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Jaguars vs. Colts: An early lead slows the Colts pass rushers

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The most points the Jaguars have scored in 2011 is 20, which they did against the Bengals in week five. The fewest amount of points that the Colts have allowed this year is 23 to the Steelers in week three. The Colts have allowed a league-worst 31.4 points/game, a number inflated by a staggering 62-7 loss to the Saints.

In their nine games so far this season, the Colts have been outscored in the first quarter 72-13. Weeks two, four and five are the only three weeks that the Colts managed to find themselves on the scoreboard after the first quarter and those same three weeks happen to be the only weeks that they held their opponents scoreless in the first quarter.

In those three games against the Browns, Buccaneers and Chiefs, Robert Mathis and Dwight Freeney had a combined four sacks. In the other six games of the season they have combined for another four sacks. Using my amazing football math skills, that means that the pass rushing duo that has a combined nine Pro Bowls have been twice as effective if the Colts are the ones leading after the first quarter.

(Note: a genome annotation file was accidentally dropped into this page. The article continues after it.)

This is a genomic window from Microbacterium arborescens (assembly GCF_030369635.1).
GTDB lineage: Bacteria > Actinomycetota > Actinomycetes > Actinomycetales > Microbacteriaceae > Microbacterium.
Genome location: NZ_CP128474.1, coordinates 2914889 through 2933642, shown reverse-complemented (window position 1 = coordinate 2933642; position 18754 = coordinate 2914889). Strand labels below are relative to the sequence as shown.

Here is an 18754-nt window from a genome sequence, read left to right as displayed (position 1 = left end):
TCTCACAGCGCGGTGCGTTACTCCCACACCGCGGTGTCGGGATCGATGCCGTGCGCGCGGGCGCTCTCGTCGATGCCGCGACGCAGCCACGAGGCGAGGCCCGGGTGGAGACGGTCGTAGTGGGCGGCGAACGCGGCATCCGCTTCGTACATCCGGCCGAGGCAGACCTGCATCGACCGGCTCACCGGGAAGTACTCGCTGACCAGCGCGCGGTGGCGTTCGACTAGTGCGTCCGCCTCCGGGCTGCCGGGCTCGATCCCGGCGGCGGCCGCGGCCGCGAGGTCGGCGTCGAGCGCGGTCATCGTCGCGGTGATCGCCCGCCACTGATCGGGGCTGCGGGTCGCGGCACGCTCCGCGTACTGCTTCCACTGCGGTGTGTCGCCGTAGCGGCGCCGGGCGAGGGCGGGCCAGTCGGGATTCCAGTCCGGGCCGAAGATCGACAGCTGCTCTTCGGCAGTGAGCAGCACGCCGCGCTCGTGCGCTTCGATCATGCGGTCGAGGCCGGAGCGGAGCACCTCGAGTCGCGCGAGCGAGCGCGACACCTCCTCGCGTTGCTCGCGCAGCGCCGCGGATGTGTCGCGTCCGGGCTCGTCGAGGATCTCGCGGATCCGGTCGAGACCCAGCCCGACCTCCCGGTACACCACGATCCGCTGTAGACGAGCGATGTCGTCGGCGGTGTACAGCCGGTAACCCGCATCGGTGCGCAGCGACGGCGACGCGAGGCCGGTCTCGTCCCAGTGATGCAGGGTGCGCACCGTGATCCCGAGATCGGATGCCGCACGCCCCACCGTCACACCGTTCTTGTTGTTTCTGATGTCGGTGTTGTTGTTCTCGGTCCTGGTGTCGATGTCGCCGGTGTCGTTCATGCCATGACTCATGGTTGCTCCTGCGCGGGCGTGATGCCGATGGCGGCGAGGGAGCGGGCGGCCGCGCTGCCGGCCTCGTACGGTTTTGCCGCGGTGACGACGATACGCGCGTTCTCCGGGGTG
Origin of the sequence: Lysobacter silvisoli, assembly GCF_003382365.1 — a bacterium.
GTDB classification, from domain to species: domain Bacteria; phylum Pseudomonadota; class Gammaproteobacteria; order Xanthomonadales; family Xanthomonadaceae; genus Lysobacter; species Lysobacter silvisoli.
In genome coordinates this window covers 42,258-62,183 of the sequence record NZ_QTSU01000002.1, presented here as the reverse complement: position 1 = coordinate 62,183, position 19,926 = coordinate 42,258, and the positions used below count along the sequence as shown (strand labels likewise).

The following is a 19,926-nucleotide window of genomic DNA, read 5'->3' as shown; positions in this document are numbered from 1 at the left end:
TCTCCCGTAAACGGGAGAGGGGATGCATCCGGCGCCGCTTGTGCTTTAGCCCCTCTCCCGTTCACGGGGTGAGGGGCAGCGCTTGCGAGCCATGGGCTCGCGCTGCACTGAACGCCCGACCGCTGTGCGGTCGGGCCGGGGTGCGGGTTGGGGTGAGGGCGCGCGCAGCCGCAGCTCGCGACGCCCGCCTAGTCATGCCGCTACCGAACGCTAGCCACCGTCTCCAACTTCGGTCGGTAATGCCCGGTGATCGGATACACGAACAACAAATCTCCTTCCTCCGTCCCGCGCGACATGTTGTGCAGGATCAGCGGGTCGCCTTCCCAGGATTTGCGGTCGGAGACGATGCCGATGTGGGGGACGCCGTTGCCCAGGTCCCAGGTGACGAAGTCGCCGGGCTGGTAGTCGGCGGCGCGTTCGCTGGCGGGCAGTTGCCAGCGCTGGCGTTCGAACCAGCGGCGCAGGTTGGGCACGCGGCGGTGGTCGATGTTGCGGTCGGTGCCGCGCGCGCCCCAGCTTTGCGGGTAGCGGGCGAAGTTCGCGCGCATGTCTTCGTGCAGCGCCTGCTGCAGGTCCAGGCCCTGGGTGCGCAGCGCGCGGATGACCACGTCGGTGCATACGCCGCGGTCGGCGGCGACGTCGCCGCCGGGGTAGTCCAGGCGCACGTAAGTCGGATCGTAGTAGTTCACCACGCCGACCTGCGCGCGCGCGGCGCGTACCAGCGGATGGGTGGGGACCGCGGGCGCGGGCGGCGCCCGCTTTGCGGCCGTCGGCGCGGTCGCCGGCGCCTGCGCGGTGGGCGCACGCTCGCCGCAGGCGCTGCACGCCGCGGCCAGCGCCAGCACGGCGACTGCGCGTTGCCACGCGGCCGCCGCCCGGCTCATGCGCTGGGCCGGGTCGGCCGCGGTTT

Getting an early lead takes away the need for a team to pass the ball. If a team is in a situation where they must pass and the opposing team knows that, the pass rushers are able to pin their ears back and get after the quarterback at full speed.

During the last decade, Freeney and Mathis have preyed on opposing quarterbacks who were forced to make up for the deficit that Peyton Manning had built up. At no point in 2011 have they been able to do the same and have been stuck in neutral, off their usual pace of 20+ combined sacks.

The Jaguars offense has struggled in 2011, but they need to score first and early to take the Colts pass rushers and their running game out of the equation. The three teams that were unable to do so were all three that came very close to losing to the Colts.